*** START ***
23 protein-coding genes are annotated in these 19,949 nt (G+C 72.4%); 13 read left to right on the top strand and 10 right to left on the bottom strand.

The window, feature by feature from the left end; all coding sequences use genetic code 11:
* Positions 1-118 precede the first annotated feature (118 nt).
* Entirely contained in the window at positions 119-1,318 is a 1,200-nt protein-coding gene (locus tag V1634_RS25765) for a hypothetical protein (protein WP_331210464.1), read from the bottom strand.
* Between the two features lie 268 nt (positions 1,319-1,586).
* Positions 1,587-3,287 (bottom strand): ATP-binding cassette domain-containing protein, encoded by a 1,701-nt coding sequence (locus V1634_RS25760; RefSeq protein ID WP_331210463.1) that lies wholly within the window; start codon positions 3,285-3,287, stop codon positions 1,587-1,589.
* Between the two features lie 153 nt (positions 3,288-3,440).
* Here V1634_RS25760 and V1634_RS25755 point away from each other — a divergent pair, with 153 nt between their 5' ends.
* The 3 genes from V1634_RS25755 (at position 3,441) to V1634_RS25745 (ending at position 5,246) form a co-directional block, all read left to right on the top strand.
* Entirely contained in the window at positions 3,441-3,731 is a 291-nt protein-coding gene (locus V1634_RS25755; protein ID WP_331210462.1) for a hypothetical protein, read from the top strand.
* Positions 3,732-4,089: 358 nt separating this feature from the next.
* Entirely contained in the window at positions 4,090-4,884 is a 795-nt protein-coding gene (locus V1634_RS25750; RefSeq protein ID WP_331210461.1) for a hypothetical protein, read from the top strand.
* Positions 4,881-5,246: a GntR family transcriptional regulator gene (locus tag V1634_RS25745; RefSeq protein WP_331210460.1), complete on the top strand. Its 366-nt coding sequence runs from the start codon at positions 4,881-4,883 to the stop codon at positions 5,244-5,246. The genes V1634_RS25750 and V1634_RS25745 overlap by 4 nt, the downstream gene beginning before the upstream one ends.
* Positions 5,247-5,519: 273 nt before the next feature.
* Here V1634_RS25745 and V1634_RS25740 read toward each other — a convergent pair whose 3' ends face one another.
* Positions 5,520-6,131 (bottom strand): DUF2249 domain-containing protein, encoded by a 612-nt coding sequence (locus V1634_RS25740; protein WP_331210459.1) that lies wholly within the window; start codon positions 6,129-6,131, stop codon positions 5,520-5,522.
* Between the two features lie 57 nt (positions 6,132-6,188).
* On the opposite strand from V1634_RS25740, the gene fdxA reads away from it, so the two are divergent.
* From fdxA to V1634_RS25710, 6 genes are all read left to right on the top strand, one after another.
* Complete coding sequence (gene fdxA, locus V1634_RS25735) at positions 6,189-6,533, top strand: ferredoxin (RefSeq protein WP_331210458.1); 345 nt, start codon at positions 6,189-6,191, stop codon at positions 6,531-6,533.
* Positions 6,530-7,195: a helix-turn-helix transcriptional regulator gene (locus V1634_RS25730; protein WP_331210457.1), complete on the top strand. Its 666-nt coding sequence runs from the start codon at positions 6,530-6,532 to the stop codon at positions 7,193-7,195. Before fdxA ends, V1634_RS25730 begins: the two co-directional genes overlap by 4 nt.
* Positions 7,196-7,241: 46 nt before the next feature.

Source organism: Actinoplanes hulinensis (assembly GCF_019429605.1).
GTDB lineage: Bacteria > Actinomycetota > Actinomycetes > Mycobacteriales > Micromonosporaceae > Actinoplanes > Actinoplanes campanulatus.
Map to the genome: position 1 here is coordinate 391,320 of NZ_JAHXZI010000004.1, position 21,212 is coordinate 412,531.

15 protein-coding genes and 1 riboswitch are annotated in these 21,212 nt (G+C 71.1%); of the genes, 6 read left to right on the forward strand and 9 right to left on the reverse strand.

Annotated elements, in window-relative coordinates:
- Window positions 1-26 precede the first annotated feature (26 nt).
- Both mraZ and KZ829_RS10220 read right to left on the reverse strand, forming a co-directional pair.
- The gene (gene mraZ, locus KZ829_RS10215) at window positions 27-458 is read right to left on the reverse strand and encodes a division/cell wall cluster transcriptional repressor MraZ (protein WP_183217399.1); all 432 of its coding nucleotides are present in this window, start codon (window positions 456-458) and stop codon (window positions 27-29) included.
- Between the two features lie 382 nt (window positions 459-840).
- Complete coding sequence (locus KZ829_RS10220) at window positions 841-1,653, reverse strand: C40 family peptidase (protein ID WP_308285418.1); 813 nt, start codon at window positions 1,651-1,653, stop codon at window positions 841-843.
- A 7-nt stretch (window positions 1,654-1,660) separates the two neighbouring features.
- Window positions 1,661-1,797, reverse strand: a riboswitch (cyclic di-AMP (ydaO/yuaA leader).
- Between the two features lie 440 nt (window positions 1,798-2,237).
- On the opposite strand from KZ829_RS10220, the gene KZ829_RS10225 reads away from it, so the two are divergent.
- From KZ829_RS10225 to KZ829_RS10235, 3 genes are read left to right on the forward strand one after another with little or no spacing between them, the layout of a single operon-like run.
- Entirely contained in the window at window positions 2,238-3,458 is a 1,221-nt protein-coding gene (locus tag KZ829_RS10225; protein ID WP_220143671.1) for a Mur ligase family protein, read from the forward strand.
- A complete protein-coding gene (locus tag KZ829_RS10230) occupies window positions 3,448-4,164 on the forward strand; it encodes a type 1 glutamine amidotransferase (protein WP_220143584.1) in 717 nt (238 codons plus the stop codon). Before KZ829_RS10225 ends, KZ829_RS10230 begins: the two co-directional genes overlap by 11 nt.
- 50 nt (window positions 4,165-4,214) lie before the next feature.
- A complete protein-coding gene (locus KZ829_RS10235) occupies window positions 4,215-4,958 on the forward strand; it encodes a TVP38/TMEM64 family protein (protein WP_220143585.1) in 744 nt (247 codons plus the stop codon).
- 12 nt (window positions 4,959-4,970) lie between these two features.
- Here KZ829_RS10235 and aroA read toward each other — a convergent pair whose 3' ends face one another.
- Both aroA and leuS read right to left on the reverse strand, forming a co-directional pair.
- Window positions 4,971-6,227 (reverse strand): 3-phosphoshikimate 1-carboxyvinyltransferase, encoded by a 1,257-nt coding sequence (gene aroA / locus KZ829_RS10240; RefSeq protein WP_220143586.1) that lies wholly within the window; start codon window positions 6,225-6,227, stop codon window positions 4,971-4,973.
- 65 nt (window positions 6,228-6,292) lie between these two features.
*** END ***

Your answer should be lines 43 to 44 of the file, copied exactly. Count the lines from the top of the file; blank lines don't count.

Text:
- Here KZ829_RS10235 and aroA read toward each other — a convergent pair whose 3' ends face one another.
- Both aroA and leuS read right to left on the reverse strand, forming a co-directional pair.